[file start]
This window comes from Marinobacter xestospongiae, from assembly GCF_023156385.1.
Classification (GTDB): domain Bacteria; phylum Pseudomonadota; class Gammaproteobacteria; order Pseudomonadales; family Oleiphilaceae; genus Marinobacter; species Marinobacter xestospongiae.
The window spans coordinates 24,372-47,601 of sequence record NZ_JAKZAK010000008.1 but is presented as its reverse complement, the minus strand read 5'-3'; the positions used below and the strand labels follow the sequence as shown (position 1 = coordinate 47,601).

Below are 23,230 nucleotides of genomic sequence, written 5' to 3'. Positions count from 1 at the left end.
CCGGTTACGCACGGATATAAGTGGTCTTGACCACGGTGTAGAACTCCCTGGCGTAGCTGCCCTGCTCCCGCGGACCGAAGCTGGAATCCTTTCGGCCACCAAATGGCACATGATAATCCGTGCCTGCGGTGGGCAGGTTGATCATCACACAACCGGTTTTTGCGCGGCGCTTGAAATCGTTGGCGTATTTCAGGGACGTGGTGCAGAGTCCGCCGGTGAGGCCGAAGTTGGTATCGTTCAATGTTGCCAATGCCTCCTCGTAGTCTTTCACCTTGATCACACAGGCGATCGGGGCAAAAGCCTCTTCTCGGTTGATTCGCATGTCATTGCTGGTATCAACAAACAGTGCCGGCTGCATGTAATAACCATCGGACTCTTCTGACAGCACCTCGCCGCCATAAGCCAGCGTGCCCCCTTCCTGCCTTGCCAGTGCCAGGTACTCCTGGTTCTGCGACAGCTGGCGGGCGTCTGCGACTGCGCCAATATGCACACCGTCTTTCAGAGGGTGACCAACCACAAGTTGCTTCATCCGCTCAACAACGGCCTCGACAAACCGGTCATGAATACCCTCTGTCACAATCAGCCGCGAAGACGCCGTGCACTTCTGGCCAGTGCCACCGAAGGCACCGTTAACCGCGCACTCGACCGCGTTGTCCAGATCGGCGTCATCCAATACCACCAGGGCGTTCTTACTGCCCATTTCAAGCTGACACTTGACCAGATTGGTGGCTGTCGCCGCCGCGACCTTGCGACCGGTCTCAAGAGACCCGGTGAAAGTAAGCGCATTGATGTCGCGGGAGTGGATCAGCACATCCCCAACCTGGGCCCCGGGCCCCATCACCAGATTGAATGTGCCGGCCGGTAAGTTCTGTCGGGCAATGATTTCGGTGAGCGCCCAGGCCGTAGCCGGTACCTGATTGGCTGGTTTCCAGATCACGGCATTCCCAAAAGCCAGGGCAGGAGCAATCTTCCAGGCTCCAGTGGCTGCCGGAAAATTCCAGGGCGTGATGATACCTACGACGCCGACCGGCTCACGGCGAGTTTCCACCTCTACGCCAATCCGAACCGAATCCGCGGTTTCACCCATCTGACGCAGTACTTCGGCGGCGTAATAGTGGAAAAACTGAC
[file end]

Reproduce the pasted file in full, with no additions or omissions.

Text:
This window comes from Marinobacter xestospongiae, from assembly GCF_023156385.1.
Classification (GTDB): domain Bacteria; phylum Pseudomonadota; class Gammaproteobacteria; order Pseudomonadales; family Oleiphilaceae; genus Marinobacter; species Marinobacter xestospongiae.
The window spans coordinates 24,372-47,601 of sequence record NZ_JAKZAK010000008.1 but is presented as its reverse complement, the minus strand read 5'-3'; the positions used below and the strand labels follow the sequence as shown (position 1 = coordinate 47,601).

Below are 23,230 nucleotides of genomic sequence, written 5' to 3'. Positions count from 1 at the left end.
CCGGTTACGCACGGATATAAGTGGTCTTGACCACGGTGTAGAACTCCCTGGCGTAGCTGCCCTGCTCCCGCGGACCGAAGCTGGAATCCTTTCGGCCACCAAATGGCACATGATAATCCGTGCCTGCGGTGGGCAGGTTGATCATCACACAACCGGTTTTTGCGCGGCGCTTGAAATCGTTGGCGTATTTCAGGGACGTGGTGCAGAGTCCGCCGGTGAGGCCGAAGTTGGTATCGTTCAATGTTGCCAATGCCTCCTCGTAGTCTTTCACCTTGATCACACAGGCGATCGGGGCAAAAGCCTCTTCTCGGTTGATTCGCATGTCATTGCTGGTATCAACAAACAGTGCCGGCTGCATGTAATAACCATCGGACTCTTCTGACAGCACCTCGCCGCCATAAGCCAGCGTGCCCCCTTCCTGCCTTGCCAGTGCCAGGTACTCCTGGTTCTGCGACAGCTGGCGGGCGTCTGCGACTGCGCCAATATGCACACCGTCTTTCAGAGGGTGACCAACCACAAGTTGCTTCATCCGCTCAACAACGGCCTCGACAAACCGGTCATGAATACCCTCTGTCACAATCAGCCGCGAAGACGCCGTGCACTTCTGGCCAGTGCCACCGAAGGCACCGTTAACCGCGCACTCGACCGCGTTGTCCAGATCGGCGTCATCCAATACCACCAGGGCGTTCTTACTGCCCATTTCAAGCTGACACTTGACCAGATTGGTGGCTGTCGCCGCCGCGACCTTGCGACCGGTCTCAAGAGACCCGGTGAAAGTAAGCGCATTGATGTCGCGGGAGTGGATCAGCACATCCCCAACCTGGGCCCCGGGCCCCATCACCAGATTGAATGTGCCGGCCGGTAAGTTCTGTCGGGCAATGATTTCGGTGAGCGCCCAGGCCGTAGCCGGTACCTGATTGGCTGGTTTCCAGATCACGGCATTCCCAAAAGCCAGGGCAGGAGCAATCTTCCAGGCTCCAGTGGCTGCCGGAAAATTCCAGGGCGTGATGATACCTACGACGCCGACCGGCTCACGGCGAGTTTCCACCTCTACGCCAATCCGAACCGAATCCGCGGTTTCACCCATCTGACGCAGTACTTCGGCGGCGTAATAGTGGAAAAACTGAC